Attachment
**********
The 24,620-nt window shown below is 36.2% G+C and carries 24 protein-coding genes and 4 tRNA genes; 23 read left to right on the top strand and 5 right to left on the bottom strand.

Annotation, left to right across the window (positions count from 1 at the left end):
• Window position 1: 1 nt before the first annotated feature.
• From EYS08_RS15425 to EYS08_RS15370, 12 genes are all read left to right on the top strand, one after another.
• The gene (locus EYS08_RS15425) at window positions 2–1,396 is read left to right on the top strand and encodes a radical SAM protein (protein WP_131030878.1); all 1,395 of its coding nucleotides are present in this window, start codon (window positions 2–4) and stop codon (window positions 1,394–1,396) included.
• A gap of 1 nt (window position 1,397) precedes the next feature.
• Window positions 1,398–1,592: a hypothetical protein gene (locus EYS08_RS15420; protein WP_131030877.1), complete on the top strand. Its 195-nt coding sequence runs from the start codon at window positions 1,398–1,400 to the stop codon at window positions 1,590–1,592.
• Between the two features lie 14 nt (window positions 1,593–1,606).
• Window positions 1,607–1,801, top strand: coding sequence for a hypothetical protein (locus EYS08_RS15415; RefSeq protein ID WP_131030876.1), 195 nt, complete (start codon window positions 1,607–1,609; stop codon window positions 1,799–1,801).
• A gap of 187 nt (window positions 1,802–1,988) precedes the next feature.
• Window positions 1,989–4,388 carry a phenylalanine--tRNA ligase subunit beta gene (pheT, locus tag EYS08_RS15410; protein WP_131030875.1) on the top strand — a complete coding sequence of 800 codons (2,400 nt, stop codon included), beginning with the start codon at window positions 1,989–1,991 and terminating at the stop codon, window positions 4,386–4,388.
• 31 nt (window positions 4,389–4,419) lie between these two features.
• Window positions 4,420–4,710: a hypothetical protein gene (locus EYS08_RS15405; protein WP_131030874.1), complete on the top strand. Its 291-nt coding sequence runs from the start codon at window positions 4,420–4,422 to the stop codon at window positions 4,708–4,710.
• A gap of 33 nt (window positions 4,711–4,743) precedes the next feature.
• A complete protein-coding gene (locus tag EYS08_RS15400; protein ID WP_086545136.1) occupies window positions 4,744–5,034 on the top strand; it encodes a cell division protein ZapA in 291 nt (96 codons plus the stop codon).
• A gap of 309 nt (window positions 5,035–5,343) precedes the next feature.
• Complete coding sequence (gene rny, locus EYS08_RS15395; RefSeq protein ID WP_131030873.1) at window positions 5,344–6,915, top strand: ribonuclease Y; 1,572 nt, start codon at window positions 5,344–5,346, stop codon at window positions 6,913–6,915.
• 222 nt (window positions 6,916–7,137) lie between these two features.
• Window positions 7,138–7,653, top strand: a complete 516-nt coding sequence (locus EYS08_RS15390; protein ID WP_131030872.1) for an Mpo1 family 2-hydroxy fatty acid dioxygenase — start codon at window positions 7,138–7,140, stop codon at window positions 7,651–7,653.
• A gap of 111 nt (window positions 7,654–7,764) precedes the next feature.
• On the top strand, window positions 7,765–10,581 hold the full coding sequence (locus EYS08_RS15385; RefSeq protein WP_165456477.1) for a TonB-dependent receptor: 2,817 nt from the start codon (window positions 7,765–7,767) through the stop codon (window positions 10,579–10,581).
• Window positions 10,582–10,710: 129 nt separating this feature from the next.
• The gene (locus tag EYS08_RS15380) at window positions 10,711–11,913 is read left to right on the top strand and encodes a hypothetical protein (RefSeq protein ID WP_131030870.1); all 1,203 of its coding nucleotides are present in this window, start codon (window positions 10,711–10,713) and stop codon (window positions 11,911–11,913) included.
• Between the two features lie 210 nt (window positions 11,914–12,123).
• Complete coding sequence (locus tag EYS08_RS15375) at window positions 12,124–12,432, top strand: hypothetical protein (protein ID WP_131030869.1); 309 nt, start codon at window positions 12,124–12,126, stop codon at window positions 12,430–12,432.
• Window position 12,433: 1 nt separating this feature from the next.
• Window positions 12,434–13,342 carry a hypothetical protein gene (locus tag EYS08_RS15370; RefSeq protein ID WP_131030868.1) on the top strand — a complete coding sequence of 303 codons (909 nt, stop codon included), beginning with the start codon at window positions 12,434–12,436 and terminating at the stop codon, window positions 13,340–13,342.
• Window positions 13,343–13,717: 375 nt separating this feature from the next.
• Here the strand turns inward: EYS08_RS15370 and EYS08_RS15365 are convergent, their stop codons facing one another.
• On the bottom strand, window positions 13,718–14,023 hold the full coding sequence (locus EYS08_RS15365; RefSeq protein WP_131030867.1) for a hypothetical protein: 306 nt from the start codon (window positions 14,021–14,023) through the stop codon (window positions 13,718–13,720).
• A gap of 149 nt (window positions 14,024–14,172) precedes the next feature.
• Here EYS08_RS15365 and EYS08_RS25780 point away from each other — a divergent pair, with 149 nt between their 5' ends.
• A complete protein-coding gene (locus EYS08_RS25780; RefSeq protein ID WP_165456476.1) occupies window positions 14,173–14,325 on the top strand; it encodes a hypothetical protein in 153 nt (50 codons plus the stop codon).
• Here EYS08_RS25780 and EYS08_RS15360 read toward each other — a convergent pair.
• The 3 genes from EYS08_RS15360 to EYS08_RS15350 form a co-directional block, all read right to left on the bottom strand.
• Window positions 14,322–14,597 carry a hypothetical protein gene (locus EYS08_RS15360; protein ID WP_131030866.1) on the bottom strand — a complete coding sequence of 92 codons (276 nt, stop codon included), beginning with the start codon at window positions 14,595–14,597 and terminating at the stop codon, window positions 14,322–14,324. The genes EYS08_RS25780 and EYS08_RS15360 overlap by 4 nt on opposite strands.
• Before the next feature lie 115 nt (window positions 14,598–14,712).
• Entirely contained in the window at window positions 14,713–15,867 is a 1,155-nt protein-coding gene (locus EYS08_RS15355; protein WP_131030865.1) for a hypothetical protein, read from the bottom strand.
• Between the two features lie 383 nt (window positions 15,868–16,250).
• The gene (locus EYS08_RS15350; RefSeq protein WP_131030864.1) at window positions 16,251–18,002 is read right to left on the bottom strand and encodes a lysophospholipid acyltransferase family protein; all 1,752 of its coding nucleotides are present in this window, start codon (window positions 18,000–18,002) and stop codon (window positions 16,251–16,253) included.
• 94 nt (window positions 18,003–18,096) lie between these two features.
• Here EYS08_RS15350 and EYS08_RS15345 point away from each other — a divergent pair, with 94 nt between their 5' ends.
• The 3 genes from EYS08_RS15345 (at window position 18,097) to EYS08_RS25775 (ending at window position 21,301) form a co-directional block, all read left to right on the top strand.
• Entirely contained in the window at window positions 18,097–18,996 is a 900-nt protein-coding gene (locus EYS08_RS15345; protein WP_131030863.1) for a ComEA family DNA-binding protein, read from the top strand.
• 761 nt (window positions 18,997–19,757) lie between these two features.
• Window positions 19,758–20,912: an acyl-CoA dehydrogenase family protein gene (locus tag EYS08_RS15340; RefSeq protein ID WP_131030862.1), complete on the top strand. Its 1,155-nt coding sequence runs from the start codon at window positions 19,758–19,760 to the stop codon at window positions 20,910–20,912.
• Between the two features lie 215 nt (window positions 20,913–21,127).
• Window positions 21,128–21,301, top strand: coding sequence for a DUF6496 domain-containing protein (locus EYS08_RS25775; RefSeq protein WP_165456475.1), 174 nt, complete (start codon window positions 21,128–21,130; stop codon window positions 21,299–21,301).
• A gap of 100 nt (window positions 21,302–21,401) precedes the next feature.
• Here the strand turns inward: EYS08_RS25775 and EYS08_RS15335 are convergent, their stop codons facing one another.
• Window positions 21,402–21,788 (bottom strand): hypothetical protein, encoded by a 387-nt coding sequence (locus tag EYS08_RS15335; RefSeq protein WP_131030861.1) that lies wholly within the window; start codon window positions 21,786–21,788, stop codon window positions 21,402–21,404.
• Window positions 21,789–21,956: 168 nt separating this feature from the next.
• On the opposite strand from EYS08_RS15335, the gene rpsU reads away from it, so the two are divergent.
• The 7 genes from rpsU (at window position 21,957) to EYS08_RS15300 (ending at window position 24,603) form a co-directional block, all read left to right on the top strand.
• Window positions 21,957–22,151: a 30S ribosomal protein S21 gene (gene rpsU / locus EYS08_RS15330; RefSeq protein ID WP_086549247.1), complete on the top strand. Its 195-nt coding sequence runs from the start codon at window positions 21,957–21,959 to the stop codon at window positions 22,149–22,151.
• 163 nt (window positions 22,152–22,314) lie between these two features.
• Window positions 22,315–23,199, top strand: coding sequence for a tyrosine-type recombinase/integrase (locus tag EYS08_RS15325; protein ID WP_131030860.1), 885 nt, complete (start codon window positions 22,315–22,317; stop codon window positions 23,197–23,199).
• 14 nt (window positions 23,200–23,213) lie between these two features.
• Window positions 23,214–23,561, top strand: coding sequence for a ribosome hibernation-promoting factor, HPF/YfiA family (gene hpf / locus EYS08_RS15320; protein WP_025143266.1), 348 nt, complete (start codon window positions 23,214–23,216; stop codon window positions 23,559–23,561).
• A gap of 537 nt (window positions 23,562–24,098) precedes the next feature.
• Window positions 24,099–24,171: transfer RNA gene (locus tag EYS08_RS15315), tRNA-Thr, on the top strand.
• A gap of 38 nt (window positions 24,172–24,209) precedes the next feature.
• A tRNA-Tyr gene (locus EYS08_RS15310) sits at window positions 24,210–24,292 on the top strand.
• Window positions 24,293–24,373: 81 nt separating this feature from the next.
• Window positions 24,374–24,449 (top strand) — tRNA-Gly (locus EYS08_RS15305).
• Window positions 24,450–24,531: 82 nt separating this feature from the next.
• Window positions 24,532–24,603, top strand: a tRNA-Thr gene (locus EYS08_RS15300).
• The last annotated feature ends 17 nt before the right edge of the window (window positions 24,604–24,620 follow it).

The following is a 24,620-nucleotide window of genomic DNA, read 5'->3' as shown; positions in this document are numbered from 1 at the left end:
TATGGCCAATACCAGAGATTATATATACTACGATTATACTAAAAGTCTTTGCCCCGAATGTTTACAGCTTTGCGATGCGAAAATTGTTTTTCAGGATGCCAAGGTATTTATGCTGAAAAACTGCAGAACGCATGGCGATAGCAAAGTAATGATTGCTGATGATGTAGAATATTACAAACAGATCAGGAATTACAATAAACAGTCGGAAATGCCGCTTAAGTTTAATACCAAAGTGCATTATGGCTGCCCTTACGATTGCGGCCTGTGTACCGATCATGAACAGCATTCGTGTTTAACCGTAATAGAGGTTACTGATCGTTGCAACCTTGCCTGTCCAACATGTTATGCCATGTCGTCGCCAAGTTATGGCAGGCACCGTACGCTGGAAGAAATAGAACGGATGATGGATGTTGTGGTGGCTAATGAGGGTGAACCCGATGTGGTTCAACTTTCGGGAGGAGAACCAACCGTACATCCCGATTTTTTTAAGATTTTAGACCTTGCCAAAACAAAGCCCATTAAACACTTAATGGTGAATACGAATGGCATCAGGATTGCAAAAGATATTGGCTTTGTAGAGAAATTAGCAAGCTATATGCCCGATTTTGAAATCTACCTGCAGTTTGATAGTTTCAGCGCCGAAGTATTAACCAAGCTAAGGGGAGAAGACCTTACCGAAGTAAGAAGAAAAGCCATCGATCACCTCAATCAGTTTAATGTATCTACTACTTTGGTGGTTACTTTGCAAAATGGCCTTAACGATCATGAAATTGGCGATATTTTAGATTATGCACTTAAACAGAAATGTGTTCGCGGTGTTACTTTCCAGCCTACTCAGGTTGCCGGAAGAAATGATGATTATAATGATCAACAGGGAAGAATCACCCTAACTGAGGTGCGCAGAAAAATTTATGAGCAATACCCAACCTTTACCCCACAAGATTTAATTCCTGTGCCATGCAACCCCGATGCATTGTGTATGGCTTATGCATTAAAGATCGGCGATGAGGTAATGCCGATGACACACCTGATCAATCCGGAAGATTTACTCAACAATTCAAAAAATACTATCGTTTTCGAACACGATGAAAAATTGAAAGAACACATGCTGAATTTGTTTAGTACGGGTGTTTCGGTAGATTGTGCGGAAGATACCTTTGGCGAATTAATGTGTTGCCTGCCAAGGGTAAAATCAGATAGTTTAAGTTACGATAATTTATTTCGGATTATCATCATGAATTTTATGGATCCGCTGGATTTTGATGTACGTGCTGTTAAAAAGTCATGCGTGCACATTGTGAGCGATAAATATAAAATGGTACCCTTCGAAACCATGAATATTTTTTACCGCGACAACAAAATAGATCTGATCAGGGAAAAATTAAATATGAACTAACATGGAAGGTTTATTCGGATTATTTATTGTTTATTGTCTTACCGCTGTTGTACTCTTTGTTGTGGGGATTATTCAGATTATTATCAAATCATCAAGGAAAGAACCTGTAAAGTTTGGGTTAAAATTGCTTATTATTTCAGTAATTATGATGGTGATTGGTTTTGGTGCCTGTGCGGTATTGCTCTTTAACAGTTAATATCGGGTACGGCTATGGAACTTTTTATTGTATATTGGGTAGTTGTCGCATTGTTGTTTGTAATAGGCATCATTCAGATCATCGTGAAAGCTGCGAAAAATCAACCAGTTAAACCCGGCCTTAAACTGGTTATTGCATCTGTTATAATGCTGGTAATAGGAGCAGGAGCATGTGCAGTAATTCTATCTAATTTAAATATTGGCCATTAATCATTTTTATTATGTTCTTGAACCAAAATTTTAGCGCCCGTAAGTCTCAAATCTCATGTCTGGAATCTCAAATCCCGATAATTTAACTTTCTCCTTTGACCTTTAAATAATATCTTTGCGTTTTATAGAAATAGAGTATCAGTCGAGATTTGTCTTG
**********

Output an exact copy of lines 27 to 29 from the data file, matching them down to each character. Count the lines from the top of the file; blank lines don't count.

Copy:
• Window positions 12,434–13,342 carry a hypothetical protein gene (locus tag EYS08_RS15370; RefSeq protein ID WP_131030868.1) on the top strand — a complete coding sequence of 303 codons (909 nt, stop codon included), beginning with the start codon at window positions 12,434–12,436 and terminating at the stop codon, window positions 13,340–13,342.
• Window positions 13,343–13,717: 375 nt separating this feature from the next.
• Here the strand turns inward: EYS08_RS15370 and EYS08_RS15365 are convergent, their stop codons facing one another.